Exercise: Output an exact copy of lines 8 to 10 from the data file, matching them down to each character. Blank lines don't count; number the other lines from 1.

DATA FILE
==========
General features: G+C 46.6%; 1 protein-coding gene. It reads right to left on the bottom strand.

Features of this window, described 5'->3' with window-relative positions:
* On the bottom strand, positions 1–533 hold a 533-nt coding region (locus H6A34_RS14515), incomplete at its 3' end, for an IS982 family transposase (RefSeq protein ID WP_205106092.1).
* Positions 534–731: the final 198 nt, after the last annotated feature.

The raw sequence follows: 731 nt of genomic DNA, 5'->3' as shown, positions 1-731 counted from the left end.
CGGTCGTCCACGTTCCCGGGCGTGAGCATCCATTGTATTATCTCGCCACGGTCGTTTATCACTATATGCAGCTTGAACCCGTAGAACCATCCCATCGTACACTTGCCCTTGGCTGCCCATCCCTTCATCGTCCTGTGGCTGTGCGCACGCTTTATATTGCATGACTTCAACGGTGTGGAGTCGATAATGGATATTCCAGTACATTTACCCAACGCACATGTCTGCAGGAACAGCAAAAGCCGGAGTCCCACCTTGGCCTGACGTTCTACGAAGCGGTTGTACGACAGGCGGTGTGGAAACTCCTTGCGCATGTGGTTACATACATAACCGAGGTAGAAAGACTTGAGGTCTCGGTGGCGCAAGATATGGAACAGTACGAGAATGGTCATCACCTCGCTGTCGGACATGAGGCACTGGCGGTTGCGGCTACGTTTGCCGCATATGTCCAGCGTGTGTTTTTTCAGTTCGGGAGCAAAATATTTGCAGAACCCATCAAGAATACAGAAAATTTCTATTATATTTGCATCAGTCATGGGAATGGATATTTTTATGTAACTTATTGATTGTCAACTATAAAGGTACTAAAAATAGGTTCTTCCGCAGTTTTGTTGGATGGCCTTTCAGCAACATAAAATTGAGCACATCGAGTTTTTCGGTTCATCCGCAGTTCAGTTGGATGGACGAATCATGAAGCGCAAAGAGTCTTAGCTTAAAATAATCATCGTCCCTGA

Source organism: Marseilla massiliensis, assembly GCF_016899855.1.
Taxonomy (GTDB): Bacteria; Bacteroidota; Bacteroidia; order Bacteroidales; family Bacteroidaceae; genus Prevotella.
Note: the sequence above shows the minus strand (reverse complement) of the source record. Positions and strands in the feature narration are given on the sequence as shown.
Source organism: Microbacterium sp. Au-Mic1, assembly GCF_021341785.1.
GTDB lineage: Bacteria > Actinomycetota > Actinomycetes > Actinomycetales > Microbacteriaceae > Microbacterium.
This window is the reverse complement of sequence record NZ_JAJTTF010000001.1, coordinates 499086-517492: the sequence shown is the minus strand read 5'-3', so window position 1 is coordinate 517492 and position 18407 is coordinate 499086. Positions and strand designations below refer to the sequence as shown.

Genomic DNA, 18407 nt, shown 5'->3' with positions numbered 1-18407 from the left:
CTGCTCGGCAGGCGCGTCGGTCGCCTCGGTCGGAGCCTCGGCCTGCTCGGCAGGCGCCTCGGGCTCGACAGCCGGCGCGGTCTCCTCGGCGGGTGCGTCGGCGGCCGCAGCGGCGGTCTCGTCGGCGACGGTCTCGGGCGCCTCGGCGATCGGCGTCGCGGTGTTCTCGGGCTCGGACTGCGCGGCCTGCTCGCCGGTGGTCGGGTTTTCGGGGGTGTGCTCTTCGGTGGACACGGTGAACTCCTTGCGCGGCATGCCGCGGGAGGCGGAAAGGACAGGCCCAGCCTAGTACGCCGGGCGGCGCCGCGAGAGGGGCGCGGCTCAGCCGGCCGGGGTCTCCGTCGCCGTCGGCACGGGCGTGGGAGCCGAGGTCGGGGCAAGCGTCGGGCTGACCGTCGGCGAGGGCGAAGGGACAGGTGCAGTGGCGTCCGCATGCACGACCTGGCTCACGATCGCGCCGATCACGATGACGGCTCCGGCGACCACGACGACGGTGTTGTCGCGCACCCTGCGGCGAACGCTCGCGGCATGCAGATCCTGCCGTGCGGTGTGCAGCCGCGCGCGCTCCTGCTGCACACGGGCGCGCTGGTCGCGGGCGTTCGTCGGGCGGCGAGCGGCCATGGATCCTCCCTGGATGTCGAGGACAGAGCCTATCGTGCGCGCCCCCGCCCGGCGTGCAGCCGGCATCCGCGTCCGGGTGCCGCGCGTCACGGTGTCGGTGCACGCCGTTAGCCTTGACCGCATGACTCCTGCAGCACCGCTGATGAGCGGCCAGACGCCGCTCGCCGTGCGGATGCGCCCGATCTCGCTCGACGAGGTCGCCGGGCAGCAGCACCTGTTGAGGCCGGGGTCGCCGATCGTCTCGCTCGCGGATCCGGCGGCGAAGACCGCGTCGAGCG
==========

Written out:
Taxonomy (GTDB): Bacteria; Bacteroidota; Bacteroidia; order Bacteroidales; family Bacteroidaceae; genus Prevotella.
Note: the sequence above shows the minus strand (reverse complement) of the source record. Positions and strands in the feature narration are given on the sequence as shown.
Source organism: Microbacterium sp. Au-Mic1, assembly GCF_021341785.1.